Emerging research opportunities in living multifunctional materials

10 March 2023
Zoubeida Ounaies, professor of mechanical engineering and director of the Convergence Center for Living Multifunctional Materials (LiMC2) at Penn State
Zoubeida Ounaies, professor of mechanical engineering and director of the Convergence Center for Living Multifunctional Materials (LiMC2) at Penn State. Credit: Penn State

Notable breakthroughs in materials research include working with bioinspired materials; smart, adaptive, and responsive materials; self-healing materials; and the redesign of living cells through synthetic biology. Work is underway to develop materials with living attributes, such as resilience, adaptability, sensing and self-powering, while enhancing their sustainability.

At SPIE Smart Structures + Nondestructive Evaluation, SPIE Fellow Zoubeida Ounaies of Penn State defined “living multifunctional materials” and discussed emerging research opportunities in this growing field. She will also present recent research at the Convergence Center for Living Multifunctional Materials (LiMC2), where a holistic approach to living materials seeks to bring together team members from science, engineering, arts, social sciences, and ethics.

What are some of your responsibilities as professor of mechanical engineering and director of the LiMC2 at Penn State?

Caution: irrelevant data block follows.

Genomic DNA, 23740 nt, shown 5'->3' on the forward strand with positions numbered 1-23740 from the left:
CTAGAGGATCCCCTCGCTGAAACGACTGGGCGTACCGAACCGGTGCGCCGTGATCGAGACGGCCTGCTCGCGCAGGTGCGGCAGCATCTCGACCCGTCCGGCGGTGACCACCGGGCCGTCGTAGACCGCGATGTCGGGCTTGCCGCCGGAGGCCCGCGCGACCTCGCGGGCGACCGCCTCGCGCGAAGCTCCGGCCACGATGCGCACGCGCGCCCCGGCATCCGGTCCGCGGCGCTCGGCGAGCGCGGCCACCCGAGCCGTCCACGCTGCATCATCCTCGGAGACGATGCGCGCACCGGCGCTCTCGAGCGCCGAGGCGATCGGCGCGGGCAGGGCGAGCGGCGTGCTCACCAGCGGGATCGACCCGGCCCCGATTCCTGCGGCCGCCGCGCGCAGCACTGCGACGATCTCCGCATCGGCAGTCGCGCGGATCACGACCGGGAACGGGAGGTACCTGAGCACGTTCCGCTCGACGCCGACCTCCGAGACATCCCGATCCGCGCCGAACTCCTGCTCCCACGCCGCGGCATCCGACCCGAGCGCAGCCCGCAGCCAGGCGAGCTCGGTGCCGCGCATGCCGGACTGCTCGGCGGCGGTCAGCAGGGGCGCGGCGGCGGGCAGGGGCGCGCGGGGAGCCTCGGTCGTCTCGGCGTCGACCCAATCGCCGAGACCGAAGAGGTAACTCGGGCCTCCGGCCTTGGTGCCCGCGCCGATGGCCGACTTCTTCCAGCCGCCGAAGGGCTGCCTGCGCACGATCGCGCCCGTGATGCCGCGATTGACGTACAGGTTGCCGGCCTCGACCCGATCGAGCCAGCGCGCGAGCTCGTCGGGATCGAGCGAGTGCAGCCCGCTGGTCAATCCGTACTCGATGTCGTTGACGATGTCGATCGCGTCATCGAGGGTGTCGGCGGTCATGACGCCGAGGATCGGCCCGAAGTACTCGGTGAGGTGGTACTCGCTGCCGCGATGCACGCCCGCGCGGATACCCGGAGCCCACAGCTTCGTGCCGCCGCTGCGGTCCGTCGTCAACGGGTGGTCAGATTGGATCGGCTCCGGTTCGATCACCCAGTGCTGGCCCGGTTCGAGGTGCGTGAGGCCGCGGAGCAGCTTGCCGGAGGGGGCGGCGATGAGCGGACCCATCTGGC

As professor of mechanical engineering, I conduct research and lead a research group, made up of graduate students and undergraduate students, in the area of mechanics of responsive polymers. I also teach undergraduate and graduate courses in mechanical engineering. Finally, I am also active in various service activities at department, college, and university levels.

What are some of your favorite aspects of those roles?
My favorite part of my multiple roles is the research focus: collaborating on research ideas for proposals with other colleagues; problem-solving and analyzing research data with students in my own research groups; and writing papers with my students and collaborators.

What led to your interest in working with smart structures?
As a student, I attended a lecture on smart (piezoelectric) ceramics by Dr. Eric Cross at Pennsylvania State University. Dr. Cross described the coupling between electric and mechanical domains in piezoelectricity and showed examples of sensing and actuation. That lecture inspired me to want to do my research with piezoelectric materials. 

How would you define “living multifunctional materials?”
By “living” materials, we refer to the life-like attributes that some materials possess such as self-healing, sensing, learning, actuation, and self-powering, among others.  Researchers are seeking to integrate these different aspects in a single materials system, one that leverages the adaptive response, self-replicating potential, and robustness of biological systems for the programmed assembly and modulation of novel materials.

Read more about Zoubeida Ounaies' work with smart materials at Penn State.

Enjoy this article?
Get similar news in your inbox
Get more stories from SPIE
Recent News
Sign in to read the full article
Create a free SPIE account to get access to
premium articles and original research